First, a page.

by Staci Porter
May 2019 – The Russian proverb “Trust, but verify” entered the American lexicon in the 1980s when it became a favorite mantra of Ronald Reagan during arms-reduction negotiations with the Soviet Union.
Reagan understood that while trust can provide a strong foundation for a relationship or agreement, verification is also needed to ensure all parties have moved beyond good intentions to take concrete steps toward achieving a mutually agreed-upon goal.
Though today’s healthcare landscape may have little in common with decades-old nuclear weapons treaties, Reagan’s “Trust, but verify” mantra holds particular relevance to one important contemporary question for health system executives: Are clinicians fully taking advantage of technologies that are intended to improve clinical outcomes and enhance financial performance?
Over the last couple of decades, we have seen widespread adoption of solutions designed to transform patient care through the implementation of evidence-based content, including standardized order sets and plans of care. Despite investing millions of dollars in these technologies, few organizations actually monitor whether clinicians are following the evidence-based standards that are proven to improve quality of patient care and safety, reduce the cost of avoidable adverse events, and create more efficient workflows.
As a result of this failure to verify clinician adherence to evidence-based practices, hospitals may miss relatively easy opportunities to boost a number of important quality metrics tied to mortality rates, lengths of stay, readmissions, hospital-acquired infections, and more.
Why evidence-based standards are important
Standardizing common practices on the basis of evidence has enhanced safety in industries outside of healthcare. For example, the number of worldwide aviation fatalities per year has dropped to about 250 today from around 450 two decades ago, despite a doubling of worldwide flight hours during that span, according to a study in the Journal of the Royal Society of Medicine.
Numerous studies have also found that standardization of medical care improves clinical outcomes, patient safety, and possibly costs. One way to create standardization is through the use of evidence-based order sets and plans of care. Evidence-based order sets and care plans guide providers to follow interventions that have been proven to drive the best outcomes and reduce unwarranted care variations that may lead to harm, waste staff time, and even impact the organization financially.
Unfortunately, despite the known benefits of evidence-based care solutions, many hospitals have failed to realize their full potential because of poor adoption by clinicians.
Barriers to adoption of evidence-based standards
Admittedly, establishing standardized order sets and plans of care for a broad variety of conditions requires a significant investment of health systems’ time and resources. This sometimes leads hospital management and clinicians to question whether the benefits of standardization equal the costs, though in many cases the benefits may be obvious: despite the availability of standardized, evidence-based order sets, I’ve seen instances in which a hospital has created hundreds of order sets–many of which may or may not be evidence-based–because of the individual physician’s preference to follow his or her own care routine.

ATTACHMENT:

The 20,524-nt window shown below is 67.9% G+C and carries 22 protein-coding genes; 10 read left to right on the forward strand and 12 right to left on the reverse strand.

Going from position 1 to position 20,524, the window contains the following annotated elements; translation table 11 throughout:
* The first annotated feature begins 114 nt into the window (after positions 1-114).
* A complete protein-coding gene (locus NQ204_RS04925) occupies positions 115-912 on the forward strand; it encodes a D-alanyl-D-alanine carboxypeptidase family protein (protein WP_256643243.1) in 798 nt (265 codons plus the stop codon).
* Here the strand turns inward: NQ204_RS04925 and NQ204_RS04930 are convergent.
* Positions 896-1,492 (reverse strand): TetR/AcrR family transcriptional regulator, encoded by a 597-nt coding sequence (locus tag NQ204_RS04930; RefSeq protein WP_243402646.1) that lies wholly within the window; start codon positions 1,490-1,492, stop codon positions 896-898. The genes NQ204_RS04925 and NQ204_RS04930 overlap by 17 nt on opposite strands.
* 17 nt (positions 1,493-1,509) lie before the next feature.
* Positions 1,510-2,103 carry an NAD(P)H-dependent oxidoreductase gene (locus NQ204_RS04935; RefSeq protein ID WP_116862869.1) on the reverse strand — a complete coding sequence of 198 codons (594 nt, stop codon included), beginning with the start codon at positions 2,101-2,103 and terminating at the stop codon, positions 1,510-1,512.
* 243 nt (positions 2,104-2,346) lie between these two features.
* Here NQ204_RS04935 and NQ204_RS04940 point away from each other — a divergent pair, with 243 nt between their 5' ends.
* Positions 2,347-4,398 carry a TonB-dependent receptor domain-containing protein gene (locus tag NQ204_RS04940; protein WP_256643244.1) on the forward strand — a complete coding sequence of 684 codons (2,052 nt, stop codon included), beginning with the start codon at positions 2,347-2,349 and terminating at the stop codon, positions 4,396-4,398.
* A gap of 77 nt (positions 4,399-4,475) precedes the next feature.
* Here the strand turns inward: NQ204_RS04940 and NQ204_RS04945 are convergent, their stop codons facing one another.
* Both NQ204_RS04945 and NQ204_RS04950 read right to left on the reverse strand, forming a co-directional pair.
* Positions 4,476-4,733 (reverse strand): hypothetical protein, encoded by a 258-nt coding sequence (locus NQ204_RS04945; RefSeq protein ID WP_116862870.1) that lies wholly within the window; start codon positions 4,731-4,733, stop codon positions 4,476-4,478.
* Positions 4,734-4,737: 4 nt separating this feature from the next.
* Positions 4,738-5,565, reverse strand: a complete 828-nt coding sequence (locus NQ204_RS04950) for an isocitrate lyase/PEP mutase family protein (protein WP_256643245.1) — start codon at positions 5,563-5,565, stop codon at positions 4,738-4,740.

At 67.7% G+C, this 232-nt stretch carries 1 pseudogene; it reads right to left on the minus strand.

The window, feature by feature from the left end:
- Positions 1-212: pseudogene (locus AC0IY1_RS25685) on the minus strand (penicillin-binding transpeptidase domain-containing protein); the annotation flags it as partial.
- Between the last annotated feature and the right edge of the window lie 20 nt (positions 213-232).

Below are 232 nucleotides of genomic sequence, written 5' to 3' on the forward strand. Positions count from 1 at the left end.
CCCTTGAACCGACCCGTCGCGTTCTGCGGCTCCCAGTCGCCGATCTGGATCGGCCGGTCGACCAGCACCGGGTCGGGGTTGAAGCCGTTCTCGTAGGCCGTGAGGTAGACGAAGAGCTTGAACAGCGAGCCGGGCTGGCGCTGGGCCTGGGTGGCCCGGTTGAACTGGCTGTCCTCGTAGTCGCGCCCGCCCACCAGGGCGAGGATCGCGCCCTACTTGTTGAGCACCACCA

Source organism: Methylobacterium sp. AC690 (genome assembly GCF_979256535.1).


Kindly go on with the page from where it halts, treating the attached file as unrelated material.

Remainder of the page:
Sometimes clinicians avoid using the hospital’s standardized order sets because the order sets don’t work well with physician workflows. Other times doctors choose not to use order sets because they don’t want to be “told” how to practice medicine. Still others believe these tools add to the many administrative burdens of delivering patient care.
Some organizations are stricter than others in limiting the use of provider-specific order sets and mandating the use of standardized order sets, with possible exceptions based on the individual health and care needs of each patient. Regardless of how stringent a hospital may be in terms of order set adherence, organizations rarely know if clinicians are indeed following plans of care unless they intentionally measure activity, either with analytics or manual patient chart review.
Better adherence, better outcomes
Hospital management may correctly trust that clinicians have patients’ best interests at heart; indeed, most doctors want to provide the best available care to their patients. But hospital leaders need to go a step further and verify that their clinicians are adhering to evidence-based practices included in standardized physician order sets and care plans.
In instances in which clinicians are not following evidence-based standards, leaders have the opportunity to engage providers to understand the gap, change workflows if necessary, and, ultimately, drive behavior change to create adherence. Continuous monitoring is key to assessing whether standardized interventions are producing intended results.
By verifying whether clinicians are putting into practice the evidence-based standards that hospitals have developed, both hospital management and physicians can reap the benefits of the improved patient safety and superior workflows that these protocols produce.
About the Author
Staci Porter, MSN, RN, is a senior clinical strategist at Zynx Health. In this role, she supports the planning, development, and maintenance of clinical decision support across the care continuum. Prior to joining Zynx Health, Porter worked as a clinical informaticist to assist the development, deployment and utilization of an electronic health system transformation.